- New resources for classroom teachers to engage students on invasive toad
- Complements the $81.5 million Kimberley Science and Conservation Strategy
New education manuals about cane toads will help teach Kimberley schoolchildren about the impacts of the invasive species on Western Australian native animals.
Launching the resource at Cable Beach Primary School today, Environment Minister Albert Jacob said it was important to raise community awareness about the toads.
"These education manuals are an ideal way to introduce information about cane toads into the classroom," Mr Jacob said.
"They aim at engaging young children in a fun and informative way about toads, their effects on native animals and what we can do to help."
Cane toads have been present in the Kimberley region since 2009 and the State Government has invested more than $7.8 million in strategies to minimise their impact on the environment.
The Government's plan for guiding cane toad management, Cane toad strategy for Western Australia 2014-2019, takes a multi-pronged approach, including community education and a focus on preventing the inadvertent spread of toads through 'hitchhikers' in vehicles.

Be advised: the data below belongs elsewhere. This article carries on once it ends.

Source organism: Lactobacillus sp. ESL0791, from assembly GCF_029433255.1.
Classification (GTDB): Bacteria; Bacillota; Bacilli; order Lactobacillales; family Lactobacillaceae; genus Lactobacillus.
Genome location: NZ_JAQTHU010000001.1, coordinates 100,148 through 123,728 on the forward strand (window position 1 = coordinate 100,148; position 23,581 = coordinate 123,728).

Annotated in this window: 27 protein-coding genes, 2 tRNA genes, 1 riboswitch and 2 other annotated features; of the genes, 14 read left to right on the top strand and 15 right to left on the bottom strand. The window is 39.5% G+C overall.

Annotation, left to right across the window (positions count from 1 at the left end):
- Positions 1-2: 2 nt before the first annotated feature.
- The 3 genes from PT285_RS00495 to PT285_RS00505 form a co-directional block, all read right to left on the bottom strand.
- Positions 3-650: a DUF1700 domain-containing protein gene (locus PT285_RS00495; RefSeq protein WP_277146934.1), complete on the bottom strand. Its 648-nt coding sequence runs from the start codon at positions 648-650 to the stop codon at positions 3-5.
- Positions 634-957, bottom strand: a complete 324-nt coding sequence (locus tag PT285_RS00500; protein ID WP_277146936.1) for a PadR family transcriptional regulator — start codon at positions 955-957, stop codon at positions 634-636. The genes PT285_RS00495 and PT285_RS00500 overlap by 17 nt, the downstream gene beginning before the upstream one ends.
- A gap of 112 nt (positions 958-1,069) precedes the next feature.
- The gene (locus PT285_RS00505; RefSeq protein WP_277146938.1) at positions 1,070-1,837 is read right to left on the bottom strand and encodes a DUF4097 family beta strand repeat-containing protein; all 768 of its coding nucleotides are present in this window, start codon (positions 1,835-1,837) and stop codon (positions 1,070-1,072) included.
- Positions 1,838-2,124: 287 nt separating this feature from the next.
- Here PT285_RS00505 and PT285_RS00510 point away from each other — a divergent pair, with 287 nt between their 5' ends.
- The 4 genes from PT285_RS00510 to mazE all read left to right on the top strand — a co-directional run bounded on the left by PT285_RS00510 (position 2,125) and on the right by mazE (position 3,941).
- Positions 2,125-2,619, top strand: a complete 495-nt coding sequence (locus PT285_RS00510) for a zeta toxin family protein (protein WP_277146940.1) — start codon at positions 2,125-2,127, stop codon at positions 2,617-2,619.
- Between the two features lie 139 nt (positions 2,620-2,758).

"Teaching young children about cane toads is a key tool in public awareness of the issue," the Minister said.
The new manuals are aimed at students in years 1-3 and years 4-6. They will be distributed to all Kimberley schools and contain curriculum-linked lesson plans with worksheets and background information for teachers.
"Lessons look at topics such as identifying features of cane toads, their life cycle, impacts on native animal food chains and distinguishing toads from native frogs," the Minister said.
"Further resources will be available in the near future."
The cane toad manual has been produced by the Department of Parks and Wildlife with funding support from Perth Zoo.
Work to protect native species from cane toads complements the Liberal National Government's $81.5 million Kimberley Science and Conservation Strategy. The strategy is protecting the region's natural and cultural values while delivering social and economic benefits to communities across the Kimberley.
- Cane toads were introduced to Queensland from South America in 1935 as a means of controlling sugar cane beetles, but themselves became major pests
- The cane toad frontline is 100km west of Halls Creek, with toads in the Chamberlain River, in the Forrest River, and on Ellenbrae Station on the Gibb River Road
Minister's office - 6552 5800